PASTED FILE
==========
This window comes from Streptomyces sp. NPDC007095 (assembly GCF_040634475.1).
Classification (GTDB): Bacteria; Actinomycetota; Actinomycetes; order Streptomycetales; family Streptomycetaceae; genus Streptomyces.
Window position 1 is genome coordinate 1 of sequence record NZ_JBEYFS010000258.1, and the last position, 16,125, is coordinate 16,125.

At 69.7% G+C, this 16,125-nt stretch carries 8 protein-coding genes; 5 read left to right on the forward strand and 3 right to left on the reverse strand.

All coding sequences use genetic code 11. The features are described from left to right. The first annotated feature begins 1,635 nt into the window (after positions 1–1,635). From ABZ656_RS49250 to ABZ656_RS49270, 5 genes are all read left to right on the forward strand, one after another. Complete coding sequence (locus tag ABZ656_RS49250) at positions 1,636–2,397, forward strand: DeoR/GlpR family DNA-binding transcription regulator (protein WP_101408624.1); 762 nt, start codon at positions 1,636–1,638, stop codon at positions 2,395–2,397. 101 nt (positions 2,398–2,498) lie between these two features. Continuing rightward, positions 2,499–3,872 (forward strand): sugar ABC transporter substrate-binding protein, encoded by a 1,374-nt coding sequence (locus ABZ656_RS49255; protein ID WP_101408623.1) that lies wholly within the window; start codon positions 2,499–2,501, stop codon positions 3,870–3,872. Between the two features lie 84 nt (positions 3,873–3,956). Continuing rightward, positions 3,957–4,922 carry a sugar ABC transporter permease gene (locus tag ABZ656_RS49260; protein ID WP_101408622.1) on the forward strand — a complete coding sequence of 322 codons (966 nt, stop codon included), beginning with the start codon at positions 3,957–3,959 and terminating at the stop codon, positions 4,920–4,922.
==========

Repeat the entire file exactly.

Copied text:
This window comes from Streptomyces sp. NPDC007095 (assembly GCF_040634475.1).
Classification (GTDB): Bacteria; Actinomycetota; Actinomycetes; order Streptomycetales; family Streptomycetaceae; genus Streptomyces.
Window position 1 is genome coordinate 1 of sequence record NZ_JBEYFS010000258.1, and the last position, 16,125, is coordinate 16,125.

At 69.7% G+C, this 16,125-nt stretch carries 8 protein-coding genes; 5 read left to right on the forward strand and 3 right to left on the reverse strand.

All coding sequences use genetic code 11. The features are described from left to right. The first annotated feature begins 1,635 nt into the window (after positions 1–1,635). From ABZ656_RS49250 to ABZ656_RS49270, 5 genes are all read left to right on the forward strand, one after another. Complete coding sequence (locus tag ABZ656_RS49250) at positions 1,636–2,397, forward strand: DeoR/GlpR family DNA-binding transcription regulator (protein WP_101408624.1); 762 nt, start codon at positions 1,636–1,638, stop codon at positions 2,395–2,397. 101 nt (positions 2,398–2,498) lie between these two features. Continuing rightward, positions 2,499–3,872 (forward strand): sugar ABC transporter substrate-binding protein, encoded by a 1,374-nt coding sequence (locus ABZ656_RS49255; protein ID WP_101408623.1) that lies wholly within the window; start codon positions 2,499–2,501, stop codon positions 3,870–3,872. Between the two features lie 84 nt (positions 3,873–3,956). Continuing rightward, positions 3,957–4,922 carry a sugar ABC transporter permease gene (locus tag ABZ656_RS49260; protein ID WP_101408622.1) on the forward strand — a complete coding sequence of 322 codons (966 nt, stop codon included), beginning with the start codon at positions 3,957–3,959 and terminating at the stop codon, positions 4,920–4,922.